At a time when water levels of reservoirs elsewhere in the Punjab in India were low because of delayed monsoon rains, the water at the Bhakra Dam on the Sutlej River reached almost double the previous year’s level. Why? The main tributary of the Sutlej passes through an area that has 89 glaciers, states the magazine Down to Earth. “Monsoon failure has resulted in increased glacier recession. Since there are no clouds, sunlight reaching the glaciers is much more intense. This, combined with very high temperatures, is leading to the rapid melting,” explains glacier specialist Syed Iqbal Hasnain of Jawaharlal Nehru University. Experts feel that the melting may lead to overflow of glacial lakes. Moreover, smaller glaciers would mean that future water supplies would be reduced, negatively affecting energy production and agriculture.
Wanting to Look Good
In the Australian state of New South Wales, “2850 new skin cancer cases are diagnosed each year, and 340 people die of skin cancer,” reports The Sydney Morning Herald. A study by the Victorian Cancer Council revealed that in an effort to look good, a quarter of Australia’s population is actively sunbathing—a 10 percent increase in three years. The paper continues: “Alarmingly, the researchers found more than 60 per cent of teenagers were deliberately seeking a tan, with a third of people saying it made them feel healthier.” Supermarket sales of some tanning lotions rose by 18 percent in the past year, while sales of sunscreens did not. Dr. Robin Marks of the Australasian College of Dermatology notes that some people believe that acquiring a tan gradually is not dangerous. However, “skin cancer experts say it is a great misconception to think that any sunbathing, including light tanning without burning, is safe,” says the paper. Dr. Marks warns: “A tan is like a callus—it shows there is something wrong.”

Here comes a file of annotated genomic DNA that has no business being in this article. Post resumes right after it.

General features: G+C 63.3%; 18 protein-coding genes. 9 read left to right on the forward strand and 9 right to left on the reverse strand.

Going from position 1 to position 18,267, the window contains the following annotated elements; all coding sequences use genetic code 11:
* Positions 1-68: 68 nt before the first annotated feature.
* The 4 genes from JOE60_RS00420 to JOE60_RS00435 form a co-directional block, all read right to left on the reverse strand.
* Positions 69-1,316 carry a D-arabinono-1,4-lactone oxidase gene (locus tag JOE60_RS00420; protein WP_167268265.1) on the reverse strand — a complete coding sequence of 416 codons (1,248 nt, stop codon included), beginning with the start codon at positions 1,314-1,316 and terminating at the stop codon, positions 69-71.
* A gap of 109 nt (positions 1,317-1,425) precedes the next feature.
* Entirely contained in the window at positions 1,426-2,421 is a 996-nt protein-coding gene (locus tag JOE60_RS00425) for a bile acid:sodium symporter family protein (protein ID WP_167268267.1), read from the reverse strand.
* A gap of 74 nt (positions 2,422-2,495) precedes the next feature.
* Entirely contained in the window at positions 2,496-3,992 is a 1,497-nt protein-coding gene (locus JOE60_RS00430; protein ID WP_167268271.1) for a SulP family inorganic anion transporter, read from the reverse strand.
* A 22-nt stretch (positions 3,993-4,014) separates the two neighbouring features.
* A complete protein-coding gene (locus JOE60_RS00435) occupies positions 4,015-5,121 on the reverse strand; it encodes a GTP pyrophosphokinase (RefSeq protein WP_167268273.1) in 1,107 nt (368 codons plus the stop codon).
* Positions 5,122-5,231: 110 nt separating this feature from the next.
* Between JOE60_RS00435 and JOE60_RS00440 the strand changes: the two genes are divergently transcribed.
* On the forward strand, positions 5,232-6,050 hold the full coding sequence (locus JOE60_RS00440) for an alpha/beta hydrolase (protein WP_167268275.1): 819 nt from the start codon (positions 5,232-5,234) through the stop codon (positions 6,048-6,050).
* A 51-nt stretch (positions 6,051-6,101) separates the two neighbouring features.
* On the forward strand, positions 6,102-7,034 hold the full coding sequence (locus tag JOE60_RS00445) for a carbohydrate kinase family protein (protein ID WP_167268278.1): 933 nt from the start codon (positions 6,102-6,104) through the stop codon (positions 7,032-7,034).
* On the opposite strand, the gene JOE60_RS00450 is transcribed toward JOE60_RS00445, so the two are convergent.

Japanese Language in Crisis
A deluge of foreign words is flooding Japan, leaving particularly the older Japanese confused about their native tongue, reports The Japan Times. Foreign terms, mostly English words, now make up 10 percent of entries in some dictionaries. “[Japanese] is becoming incomprehensible,” lamented a 60-year-old woman. “Sometimes I feel like I need a translator to understand my own language.” Youths, politicians, the media, and people in sports, fashion, and high-tech industries eagerly adopt foreign words, which “tend to evoke novelty and excitement.” However, these introduced words are written in katakana, a script primarily reserved for foreign words. Hence, these terms “remain ‘foreign,’ presumably for ages,” says the paper. According to The New York Times, some Japanese are becoming “incensed over the thought that entire sentences can be strung together in contemporary Japanese using nothing but Western-derived words, save for an occasional Japanese verb or particle.” One social consequence is a widening communication gap in some households.